Accuracy of Carbon 14 Dating II
Task
Carbon 14 is a form of carbon which decays exponentially over time. The amount of Carbon 14 contained in a preserved plant is modeled by the equation $$ f(t) = 10\left(\frac{1}{2}\right)^{ct}. $$ Time in this equation is measured in years from the moment when the plant dies ($t = 0$) and the amount of Carbon 14 remaining in the preserved plant is measured in micrograms (a microgram is one millionth of a gram). The number $c$ in the exponential measures the exponential rate of decay of Carbon $14$.
 How many micrograms of Carbon $14$ are in the plant at the time it died?
 The best known estimate for the halflife of Carbon 14, that is the amount of time it takes for half of the Carbon $14$ to decay, is $5730 \pm 40$ years. Use this information to calculate the range of possible values for the constant $c$ in the equation for $f$.
 Use your answer from part (b) to find the range of years when there is one microgram remaining in the preserved plant.
IM Commentary
This task is a refinement of ''Carbon $14$ dating'' which focuses on accuracy. Because radioactive decay is an atomic process modeled by the laws of quantum mechanics, it is not possible to know with certainty when half of a given quantity of Carbon $14$ atoms will decay. The range of years $5730 \pm 40$ gives a certain probability (about $68$ percent) that half of the Carbon $14$ will decay during this span of years: it is of course possible that the actual half life could be shorter or longer. Each given sample of Carbon $14$ would have to be treated individually on an experimental basis and if many experiments were conducted, an expected $68$ percent would give a halflife measured between $5690$ and $5770$ years.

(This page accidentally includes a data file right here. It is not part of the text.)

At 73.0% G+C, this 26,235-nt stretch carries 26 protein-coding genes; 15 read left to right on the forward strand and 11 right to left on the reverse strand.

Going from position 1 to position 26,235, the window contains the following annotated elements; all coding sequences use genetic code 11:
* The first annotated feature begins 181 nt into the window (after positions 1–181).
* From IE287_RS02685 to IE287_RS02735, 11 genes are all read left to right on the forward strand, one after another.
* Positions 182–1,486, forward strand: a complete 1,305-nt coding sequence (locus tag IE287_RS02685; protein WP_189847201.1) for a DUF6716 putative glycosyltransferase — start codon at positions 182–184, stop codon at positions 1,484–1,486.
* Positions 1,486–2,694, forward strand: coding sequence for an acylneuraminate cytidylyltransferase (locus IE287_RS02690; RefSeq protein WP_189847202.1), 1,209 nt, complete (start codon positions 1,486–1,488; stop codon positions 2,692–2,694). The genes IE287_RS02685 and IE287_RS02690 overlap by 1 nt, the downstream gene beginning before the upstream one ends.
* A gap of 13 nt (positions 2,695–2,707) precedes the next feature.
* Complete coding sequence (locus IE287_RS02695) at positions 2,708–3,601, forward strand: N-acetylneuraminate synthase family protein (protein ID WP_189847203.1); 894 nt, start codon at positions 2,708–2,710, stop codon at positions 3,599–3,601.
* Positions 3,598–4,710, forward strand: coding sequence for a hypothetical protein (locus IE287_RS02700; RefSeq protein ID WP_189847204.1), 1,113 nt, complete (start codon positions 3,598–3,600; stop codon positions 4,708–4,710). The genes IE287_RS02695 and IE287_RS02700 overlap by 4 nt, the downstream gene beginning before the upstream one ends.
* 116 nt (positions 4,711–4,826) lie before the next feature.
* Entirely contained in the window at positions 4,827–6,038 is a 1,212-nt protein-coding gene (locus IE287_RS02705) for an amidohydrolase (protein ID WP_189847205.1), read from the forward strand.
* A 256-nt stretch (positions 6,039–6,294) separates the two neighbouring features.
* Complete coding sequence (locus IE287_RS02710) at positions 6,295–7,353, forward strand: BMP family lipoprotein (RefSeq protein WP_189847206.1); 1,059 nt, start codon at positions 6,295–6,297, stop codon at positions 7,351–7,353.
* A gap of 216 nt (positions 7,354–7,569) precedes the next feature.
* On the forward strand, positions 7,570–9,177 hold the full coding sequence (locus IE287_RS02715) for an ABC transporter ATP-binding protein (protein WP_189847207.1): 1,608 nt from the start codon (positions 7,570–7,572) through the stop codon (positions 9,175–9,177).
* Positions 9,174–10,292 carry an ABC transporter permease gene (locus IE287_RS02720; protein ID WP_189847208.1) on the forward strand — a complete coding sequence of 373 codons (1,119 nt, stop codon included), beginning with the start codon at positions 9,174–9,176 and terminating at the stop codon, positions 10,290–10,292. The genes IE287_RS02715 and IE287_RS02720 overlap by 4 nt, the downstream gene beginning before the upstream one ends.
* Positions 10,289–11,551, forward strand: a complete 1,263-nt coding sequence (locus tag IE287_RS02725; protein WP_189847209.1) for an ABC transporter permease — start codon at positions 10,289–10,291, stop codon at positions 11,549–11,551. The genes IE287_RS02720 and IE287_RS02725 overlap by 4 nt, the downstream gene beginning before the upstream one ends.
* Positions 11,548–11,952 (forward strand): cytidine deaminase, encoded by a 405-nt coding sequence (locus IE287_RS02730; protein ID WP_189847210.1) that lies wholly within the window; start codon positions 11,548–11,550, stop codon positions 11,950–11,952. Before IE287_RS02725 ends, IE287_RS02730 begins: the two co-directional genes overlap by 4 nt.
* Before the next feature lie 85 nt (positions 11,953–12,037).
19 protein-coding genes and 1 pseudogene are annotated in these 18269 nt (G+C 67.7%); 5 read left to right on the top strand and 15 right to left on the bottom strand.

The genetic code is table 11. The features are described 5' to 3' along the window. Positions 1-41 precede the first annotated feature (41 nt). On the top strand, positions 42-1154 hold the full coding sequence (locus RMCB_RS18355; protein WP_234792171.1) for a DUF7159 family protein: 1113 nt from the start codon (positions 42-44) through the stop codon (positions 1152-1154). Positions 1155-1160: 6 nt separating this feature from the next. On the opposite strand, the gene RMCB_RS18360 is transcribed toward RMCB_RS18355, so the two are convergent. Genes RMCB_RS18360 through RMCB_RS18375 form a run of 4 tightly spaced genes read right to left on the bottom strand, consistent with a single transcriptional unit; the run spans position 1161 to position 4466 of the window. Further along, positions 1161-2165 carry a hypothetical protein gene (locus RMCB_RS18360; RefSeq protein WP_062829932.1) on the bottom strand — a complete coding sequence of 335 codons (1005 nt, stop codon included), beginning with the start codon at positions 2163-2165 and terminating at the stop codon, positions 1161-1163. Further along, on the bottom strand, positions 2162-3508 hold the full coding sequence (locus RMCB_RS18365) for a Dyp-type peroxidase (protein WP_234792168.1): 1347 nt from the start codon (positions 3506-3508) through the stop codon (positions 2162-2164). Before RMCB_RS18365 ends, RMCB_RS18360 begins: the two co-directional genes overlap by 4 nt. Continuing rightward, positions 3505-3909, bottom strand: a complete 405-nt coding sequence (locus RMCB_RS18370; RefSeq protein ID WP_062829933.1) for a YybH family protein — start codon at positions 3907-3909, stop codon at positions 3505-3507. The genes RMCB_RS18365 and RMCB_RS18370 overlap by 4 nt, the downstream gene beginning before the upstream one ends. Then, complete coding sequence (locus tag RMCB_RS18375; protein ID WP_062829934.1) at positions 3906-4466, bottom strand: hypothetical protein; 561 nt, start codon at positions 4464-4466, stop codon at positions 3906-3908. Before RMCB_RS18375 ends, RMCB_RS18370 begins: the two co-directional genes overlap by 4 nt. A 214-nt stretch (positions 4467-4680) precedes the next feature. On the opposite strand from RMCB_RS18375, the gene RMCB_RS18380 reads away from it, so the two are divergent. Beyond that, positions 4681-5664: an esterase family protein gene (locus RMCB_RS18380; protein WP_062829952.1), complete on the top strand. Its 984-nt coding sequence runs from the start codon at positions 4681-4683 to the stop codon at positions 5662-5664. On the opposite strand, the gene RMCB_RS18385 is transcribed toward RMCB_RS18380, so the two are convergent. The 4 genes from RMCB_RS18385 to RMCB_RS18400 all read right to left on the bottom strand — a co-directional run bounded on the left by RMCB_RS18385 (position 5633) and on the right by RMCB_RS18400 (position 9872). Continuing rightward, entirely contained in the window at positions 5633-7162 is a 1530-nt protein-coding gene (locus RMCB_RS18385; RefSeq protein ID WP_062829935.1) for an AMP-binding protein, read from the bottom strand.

While the mathematical part of this task is suitable for assessment, the context makes it more appropriate for instructional purposes. This type of question is very important in science and it also provides an opportunity to study the very subtle question of how errors behave when applying a function: in some cases the errors can be magnified while in others they are lessened.
Solution
 The death of the plant corresponds to $t = 0$ so evaluating $f$ when $t = 0$ gives $$ f(0) = 10\left(\frac{1}{2}\right)^{c \cdot 0} = 10 $$ since $\left(\frac{1}{2}\right)^0 = 1$. So regardless of what value is assigned to $c$, the amount of Carbon $14$ in the plant at the time of its death is $10$ micrograms.

We are given $f(t) = 10\left(\frac{1}{2}\right)^{ct}$. When $t = \frac{1}{c}$ we find
\begin{align} f\left(\frac{1}{c}\right) &= 10\left(\frac{1}{2}\right)^{\frac{c}{c}}\\ &= 10 \left(\frac{1}{2}\right) \\ &= 5. \end{align}So the halflife of Carbon $14$ is $\frac{1}{c}$. We are given that this halflife lies within a $40$ year period of $5730$ years, that is $$ 5690 \leq \frac{1}{c} \leq 5770. $$ This gives us inequalities for our constant $c$, namely $$ \frac{1}{5770} \leq c \leq \frac{1}{5690}. $$  There is one microgram of Carbon $14$ remaining when $$ f(t) = 1. $$ Using the value $c = \frac{1}{5770}$ this means that $$ 10\left(\frac{1}{2}\right)^{\frac{t}{5770}} = 1. $$ Dividing both sides by $10$ and taking the logarithm with base $2$ of both sides allows us to solve for $t$: $$ t = 5770 \cdot \log_2{\frac{1}{10}} $$ or about $19,170$ years. Using the value $c = \frac{1}{5690}$ gives $$ t = 5690 \cdot \log_2{\frac{1}{10}} $$ or about $18,900$ years. So an appropriate way to record the amount of time that it takes for there to be one microgram of Carbon $14$ remaining would be between $18,900$ and $19,170$ years. The range of years here is a little under one percent in either direction of $19,035$ years.
Accuracy of Carbon 14 Dating II
Carbon 14 is a form of carbon which decays exponentially over time. The amount of Carbon 14 contained in a preserved plant is modeled by the equation $$ f(t) = 10\left(\frac{1}{2}\right)^{ct}. $$ Time in this equation is measured in years from the moment when the plant dies ($t = 0$) and the amount of Carbon 14 remaining in the preserved plant is measured in micrograms (a microgram is one millionth of a gram). The number $c$ in the exponential measures the exponential rate of decay of Carbon $14$.
 How many micrograms of Carbon $14$ are in the plant at the time it died?
 The best known estimate for the halflife of Carbon 14, that is the amount of time it takes for half of the Carbon $14$ to decay, is $5730 \pm 40$ years. Use this information to calculate the range of possible values for the constant $c$ in the equation for $f$.
 Use your answer from part (b) to find the range of years when there is one microgram remaining in the preserved plant.